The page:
Online bridge can be more demanding than playing face-to-face, until you get used to it, but online matches actually tend to go a bit faster.

Changes to match procedure

  1. Teams must agree in advance on the match duration: 16, 20 or 24 boards – the choice is theirs.
  2. Any match not comprised of at least 16 boards, for any reason, is void.
  3. The home team is responsible for setting up the match (see attachment).
  4. We encourage a relaxed attitude to substitutes – we want to see matches played, not cancelled because of a single absentee.
  5. There is no requirement to exchange opponents half-way through. If you do so, it seems that you will have to play two matches and aggregate the IMPs.
  6. If you do play 'straight through' without a half-time exchange, the home team has seating rights: that is, the away team nominates seats for their players and the home team can choose who they play. Typically therefore, the away captain sends a line-up, including seats, to the home captain to set the tables.
  7. Submit scores for all matches as usual. If fewer than 24 boards were played, include the number in the comments area of the results form. Though the form displays calculation of VPs over 24, a different VP scale will be applied.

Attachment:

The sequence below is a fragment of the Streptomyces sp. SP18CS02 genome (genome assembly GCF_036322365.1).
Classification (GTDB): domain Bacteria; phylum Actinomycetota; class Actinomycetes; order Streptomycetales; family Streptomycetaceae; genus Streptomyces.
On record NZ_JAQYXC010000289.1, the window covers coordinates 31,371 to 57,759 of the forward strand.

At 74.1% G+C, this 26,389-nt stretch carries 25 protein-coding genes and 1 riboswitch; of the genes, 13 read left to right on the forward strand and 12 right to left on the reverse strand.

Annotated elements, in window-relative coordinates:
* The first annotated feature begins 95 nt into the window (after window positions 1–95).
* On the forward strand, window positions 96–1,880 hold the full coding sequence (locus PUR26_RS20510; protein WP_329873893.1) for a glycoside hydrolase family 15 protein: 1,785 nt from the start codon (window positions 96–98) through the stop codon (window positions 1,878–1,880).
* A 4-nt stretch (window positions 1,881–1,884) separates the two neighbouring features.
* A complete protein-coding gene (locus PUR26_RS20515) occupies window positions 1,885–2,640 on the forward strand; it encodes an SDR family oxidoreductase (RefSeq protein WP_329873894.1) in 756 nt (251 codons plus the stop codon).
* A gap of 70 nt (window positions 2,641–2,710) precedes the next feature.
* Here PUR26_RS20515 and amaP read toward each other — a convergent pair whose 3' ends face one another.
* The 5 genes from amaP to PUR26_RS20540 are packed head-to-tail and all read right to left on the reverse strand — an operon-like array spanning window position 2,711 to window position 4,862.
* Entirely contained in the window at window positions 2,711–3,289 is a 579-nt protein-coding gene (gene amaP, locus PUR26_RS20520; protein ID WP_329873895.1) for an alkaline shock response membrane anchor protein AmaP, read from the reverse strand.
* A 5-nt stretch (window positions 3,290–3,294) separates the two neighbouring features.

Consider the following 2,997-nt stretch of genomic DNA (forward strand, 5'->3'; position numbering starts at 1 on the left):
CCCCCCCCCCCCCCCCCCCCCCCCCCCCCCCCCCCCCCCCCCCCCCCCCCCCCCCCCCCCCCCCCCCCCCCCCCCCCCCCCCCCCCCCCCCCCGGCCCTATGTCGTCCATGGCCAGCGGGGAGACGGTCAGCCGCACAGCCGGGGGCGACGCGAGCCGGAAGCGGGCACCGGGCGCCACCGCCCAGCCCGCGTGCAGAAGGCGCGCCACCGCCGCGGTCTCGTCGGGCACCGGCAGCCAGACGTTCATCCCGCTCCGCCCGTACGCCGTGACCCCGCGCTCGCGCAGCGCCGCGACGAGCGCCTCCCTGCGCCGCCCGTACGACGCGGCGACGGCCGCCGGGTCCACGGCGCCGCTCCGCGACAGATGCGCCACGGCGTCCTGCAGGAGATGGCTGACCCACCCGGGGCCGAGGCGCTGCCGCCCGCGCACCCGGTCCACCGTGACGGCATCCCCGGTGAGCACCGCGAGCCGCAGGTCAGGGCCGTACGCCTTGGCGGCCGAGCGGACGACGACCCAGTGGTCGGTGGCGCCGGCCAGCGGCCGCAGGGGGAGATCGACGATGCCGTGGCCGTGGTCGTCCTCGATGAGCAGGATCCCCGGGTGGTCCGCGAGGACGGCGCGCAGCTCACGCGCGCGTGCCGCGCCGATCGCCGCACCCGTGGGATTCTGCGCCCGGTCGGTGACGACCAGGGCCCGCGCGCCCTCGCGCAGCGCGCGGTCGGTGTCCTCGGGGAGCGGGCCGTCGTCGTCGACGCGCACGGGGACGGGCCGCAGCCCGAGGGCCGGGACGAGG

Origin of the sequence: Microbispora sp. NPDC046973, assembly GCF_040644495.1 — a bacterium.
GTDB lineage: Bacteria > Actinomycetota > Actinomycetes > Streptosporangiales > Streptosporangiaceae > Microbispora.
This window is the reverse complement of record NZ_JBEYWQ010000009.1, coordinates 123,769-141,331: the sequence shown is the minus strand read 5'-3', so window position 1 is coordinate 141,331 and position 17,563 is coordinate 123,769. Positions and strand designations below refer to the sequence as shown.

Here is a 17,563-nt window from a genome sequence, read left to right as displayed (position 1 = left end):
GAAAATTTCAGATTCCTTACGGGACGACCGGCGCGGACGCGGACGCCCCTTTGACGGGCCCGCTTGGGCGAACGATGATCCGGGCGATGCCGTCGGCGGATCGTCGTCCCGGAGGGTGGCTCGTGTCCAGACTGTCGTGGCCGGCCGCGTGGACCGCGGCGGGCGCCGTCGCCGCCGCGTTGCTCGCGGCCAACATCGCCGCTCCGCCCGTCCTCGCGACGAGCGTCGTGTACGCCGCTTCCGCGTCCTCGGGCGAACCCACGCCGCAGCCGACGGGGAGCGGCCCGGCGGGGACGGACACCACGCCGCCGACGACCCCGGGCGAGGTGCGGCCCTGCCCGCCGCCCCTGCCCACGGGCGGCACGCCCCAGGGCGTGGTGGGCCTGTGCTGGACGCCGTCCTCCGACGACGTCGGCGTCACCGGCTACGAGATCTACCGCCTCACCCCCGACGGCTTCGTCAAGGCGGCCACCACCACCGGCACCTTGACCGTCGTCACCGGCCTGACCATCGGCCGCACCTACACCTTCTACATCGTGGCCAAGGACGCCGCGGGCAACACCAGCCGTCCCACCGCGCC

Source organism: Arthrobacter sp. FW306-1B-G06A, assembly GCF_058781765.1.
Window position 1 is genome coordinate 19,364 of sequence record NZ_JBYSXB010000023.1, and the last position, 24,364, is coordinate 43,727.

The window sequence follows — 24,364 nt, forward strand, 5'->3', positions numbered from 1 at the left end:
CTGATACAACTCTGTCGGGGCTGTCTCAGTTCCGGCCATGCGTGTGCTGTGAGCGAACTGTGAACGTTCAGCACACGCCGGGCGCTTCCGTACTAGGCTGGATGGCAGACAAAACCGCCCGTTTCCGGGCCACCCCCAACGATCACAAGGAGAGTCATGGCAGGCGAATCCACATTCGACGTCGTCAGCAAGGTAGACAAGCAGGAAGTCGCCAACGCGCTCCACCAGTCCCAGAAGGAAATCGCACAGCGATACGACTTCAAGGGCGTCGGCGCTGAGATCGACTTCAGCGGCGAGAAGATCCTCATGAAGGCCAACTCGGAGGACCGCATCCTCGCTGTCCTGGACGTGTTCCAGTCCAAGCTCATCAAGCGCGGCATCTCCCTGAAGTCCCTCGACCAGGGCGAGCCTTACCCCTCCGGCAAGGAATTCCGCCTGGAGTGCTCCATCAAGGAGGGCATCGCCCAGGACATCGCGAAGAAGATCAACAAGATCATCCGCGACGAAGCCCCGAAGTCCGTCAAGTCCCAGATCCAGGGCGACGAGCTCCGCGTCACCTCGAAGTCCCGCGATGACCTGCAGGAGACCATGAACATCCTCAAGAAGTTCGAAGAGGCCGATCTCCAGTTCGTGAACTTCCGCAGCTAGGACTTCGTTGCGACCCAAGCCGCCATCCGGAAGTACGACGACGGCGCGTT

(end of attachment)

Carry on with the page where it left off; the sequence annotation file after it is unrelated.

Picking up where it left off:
8. Online matches will be on equal standing with matches already played (promotion/relegation, Masterpoints etc.).
  9. No walkovers will be awarded if there are technical glitches. If an online problem arises, the teams should try to sort it out themselves.

Please let the Results Secretary know about any problems or concerns that arise. Cheating (e.g. communicating by phone) is unlikely but let us know if you have any suspicions.

Thanks for your help. Have fun and stay safe.

A copy of the below [PDF] is available for print etc.

How to play an online match

We hope that the information below is correct, but this is not guaranteed. If you have comments on or corrections to these notes, please email and/or .